America’s Addiction to Drug-Assisted War: Afghanistan the 1980s - It is hard to demonstrate the CIA, when unilaterally initiating a military conflict in Laos in 1959, foresaw the resulting huge increase in Laotian opium production. But two decades later this experience did not deter Brzezinski, Carter’s national security adviser, from unilaterally initiating contact with drug-trafficking Afghans in 1978 and 1979. It is clear that this time the Carter White House foresaw the drug consequences. In 1980 White House drug advisor David Musto told the White House Strategy Council on Drug Abuse that “we were going into Afghanistan to support the opium growers…. Shouldn’t we try to avoid what we had done in Laos?”[28] Denied access by the CIA to data to which he was legally entitled, Musto took his concerns public in May 1980, noting in a New York Times Op Ed that Golden Crescent heroin was already (and for the first time) causing a medical crisis in New York. And he warned, presciently, that “this crisis is bound to worsen.”[29] The CIA, in conjunction with its creation the Iranian intelligence agency SAVAK, was initially trying to move to the right the regime of Afghan president Mohammed Daoud Khan, whose objectionable policy (like that of Souvanna Phouma before him) was to maintain good relations with both the Soviet Union and the west. In 1978 SAVAK- and CIA-supported Islamist agents soon arrived from Iran “with bulging bankrolls,” trying to mobilize a purge of left-wing officers in the army and a clamp-down on their party the PDPA. The result of this provocative polarization was the same as in Laos: a confrontation in which the left, and not the right, soon prevailed.[30] In a coup that was at least partly defensive, left-wing officers overthrew and killed Daoud; they installed in his place a left-wing regime so extreme and unpopular that by 1980 the USSR (as Brzezinski had predicted) intervened to install a more moderate faction.[31] By May 1979 the CIA was in touch with Gulbuddin Hekmatyar, the mujahedin warlord with perhaps the smallest following inside Afghanistan, and also the leading mujahedin drug-trafficker.[32] Hekmatyar, famous for throwing acid in the faces of women not wearing burkas, was not the choice of the Afghan resistance, but of the Pakistani intelligence service (ISI), perhaps because he was the only Afghan leader willing to accept the British-drawn Durand Line as the Afghan-Pakistan boundary. As an Afghan leader in 1994 told Tim Weiner of the New York Times:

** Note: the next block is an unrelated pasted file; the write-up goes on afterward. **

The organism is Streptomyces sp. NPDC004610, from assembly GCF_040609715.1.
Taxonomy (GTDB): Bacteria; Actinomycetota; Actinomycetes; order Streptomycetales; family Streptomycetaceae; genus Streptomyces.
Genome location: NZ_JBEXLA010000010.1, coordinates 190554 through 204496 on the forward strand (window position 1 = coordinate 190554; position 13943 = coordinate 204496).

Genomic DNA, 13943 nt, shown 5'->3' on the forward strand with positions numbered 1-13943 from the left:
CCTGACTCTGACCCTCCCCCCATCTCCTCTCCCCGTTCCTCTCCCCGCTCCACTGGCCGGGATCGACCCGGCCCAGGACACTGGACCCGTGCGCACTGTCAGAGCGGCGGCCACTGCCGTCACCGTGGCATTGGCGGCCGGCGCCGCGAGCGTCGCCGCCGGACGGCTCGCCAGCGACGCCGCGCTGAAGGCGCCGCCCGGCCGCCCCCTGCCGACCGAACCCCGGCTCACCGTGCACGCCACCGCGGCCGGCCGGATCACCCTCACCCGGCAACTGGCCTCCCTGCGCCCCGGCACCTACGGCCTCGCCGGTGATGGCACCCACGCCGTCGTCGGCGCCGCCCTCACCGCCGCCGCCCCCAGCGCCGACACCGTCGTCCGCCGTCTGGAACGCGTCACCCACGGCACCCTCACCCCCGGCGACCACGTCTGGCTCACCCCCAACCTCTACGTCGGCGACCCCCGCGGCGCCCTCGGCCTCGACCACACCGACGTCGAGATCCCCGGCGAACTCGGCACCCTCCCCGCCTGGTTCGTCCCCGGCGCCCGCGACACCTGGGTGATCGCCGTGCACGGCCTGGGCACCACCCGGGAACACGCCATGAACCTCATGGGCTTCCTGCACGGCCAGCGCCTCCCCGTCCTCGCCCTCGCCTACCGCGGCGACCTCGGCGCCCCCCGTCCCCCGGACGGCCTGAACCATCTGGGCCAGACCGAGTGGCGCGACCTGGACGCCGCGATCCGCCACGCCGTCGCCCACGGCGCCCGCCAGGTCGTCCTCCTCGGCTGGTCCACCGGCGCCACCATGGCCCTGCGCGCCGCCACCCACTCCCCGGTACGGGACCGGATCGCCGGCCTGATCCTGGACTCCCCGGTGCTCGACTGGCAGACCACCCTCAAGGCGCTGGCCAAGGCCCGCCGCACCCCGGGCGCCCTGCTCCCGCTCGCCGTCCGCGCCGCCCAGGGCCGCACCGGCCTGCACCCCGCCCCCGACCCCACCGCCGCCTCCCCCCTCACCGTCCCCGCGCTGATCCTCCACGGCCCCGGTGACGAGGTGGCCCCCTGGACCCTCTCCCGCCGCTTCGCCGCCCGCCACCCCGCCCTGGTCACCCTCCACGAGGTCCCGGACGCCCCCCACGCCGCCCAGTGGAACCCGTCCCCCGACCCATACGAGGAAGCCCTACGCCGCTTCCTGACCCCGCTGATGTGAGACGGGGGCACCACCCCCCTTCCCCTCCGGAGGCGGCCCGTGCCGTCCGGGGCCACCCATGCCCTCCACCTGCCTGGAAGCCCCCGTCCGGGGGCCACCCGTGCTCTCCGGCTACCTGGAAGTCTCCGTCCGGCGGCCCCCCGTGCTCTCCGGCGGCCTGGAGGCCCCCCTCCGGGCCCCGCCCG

“We didn't choose these leaders. The United States made Hekmatyar by giving him his weapons. Now we want the United States to shake these leaders and make them stop the killing, to save us from them.”[33]